But sports is Philip Anschutz’s current pride and joy. He was one of the co-founders and an early major investor in Major League Soccer and currently owns both the L.A. Galaxy and Houston Dynamo (as well as the Galaxy’s home stadium, the Home Depot Center).

The real kick in the pants is that he also owns the Los Angeles Kings of the NHL plus a share of the NBA Lakers. He owns the Staples Center where they both play and a smattering of minor league teams.

So the fact that he’s a partner in elite Swedish hockey and soccer teams, and owns two teams in Germany’s Deutsche Eishockey Liga (DEL) amounts to little more than chickenfeed for Philip Anschutz, 31st richest American.

Anschutz’s two DEL teams are a study in contrasts. Eisbaren Berlin (the Berlin Polar Bears) are the top dogs (or bears) in the elite 15-team DEL. Berlin has won the league championship four out of the past five years and is looking in good shape to win again this year.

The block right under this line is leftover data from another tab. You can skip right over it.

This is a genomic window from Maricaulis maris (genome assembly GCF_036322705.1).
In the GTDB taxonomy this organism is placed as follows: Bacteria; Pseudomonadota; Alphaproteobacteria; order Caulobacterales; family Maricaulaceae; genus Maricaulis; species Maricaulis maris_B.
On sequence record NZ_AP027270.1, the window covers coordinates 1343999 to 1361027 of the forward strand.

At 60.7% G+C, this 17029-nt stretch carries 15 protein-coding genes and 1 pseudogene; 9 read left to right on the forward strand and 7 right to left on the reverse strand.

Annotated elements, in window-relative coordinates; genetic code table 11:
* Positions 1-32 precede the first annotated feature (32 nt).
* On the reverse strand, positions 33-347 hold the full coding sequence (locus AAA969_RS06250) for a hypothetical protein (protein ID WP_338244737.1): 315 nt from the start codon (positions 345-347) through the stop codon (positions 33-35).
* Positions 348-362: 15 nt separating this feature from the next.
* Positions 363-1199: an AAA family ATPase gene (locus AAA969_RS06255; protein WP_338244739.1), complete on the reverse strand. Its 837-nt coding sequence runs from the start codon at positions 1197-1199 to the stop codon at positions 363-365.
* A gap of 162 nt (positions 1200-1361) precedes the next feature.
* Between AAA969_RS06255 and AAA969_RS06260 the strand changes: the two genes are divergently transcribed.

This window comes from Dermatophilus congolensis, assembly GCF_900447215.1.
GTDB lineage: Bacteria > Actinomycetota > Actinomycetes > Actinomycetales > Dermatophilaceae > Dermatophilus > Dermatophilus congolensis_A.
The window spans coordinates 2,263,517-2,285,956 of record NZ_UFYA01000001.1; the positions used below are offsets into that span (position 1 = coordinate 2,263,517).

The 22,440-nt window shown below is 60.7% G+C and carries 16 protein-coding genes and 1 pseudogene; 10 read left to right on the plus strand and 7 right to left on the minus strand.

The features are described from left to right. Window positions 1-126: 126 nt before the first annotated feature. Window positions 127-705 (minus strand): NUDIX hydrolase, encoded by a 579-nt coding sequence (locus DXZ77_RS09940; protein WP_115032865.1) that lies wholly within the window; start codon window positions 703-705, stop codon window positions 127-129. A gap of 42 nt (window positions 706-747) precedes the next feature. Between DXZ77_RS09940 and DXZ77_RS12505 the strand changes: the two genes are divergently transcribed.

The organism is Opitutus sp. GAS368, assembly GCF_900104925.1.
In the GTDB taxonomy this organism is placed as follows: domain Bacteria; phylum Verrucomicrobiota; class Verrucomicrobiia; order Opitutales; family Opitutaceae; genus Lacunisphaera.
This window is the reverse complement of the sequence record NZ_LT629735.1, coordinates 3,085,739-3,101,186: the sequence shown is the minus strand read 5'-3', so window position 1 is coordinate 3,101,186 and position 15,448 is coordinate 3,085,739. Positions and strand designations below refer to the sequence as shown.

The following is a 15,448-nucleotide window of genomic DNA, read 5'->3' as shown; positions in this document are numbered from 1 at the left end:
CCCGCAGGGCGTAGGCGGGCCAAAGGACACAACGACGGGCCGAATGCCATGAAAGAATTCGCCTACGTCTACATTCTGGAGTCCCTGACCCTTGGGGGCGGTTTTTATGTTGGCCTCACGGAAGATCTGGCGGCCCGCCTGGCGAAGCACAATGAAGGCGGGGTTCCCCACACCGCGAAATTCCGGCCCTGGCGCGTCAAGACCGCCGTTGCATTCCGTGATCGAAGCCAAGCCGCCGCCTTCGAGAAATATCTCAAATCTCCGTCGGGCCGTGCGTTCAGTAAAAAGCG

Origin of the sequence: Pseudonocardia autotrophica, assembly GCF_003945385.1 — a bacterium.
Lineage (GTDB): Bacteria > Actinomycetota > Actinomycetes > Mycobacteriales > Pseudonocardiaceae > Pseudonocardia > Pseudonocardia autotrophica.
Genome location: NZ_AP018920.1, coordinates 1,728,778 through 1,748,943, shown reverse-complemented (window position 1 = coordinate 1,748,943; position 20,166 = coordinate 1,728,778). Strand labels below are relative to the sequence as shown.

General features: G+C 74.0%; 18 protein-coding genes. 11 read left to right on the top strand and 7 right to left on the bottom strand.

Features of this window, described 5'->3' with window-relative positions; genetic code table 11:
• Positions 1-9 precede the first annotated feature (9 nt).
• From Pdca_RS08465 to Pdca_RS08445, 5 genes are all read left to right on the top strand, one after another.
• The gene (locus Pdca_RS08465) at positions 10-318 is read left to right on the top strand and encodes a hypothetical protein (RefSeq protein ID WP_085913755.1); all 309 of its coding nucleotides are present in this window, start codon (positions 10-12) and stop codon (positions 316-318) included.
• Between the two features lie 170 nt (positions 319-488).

The Hamburg Freezers are at the other end of the happiness scale. Apart from their silly name, they’re also near the bottom of the competitive barrel — holding 14th spot in the 15-team league with 42 points (as I write this). Only the Kassel Huskies, with 41 points, are worse. Eisbaren Berlin, by contrast, hold top spot with 82 points.

Heck, even teams with names like the Grizzly Adams of Wolfsburg and the Iserlohn Roosters are doing better than the Freezers.

The Freezers used to be the Munich Barons (est. 1999), but Anschutz moved the financially troubled franchise to Hamburg before the start of the 2002-03 season.

team photo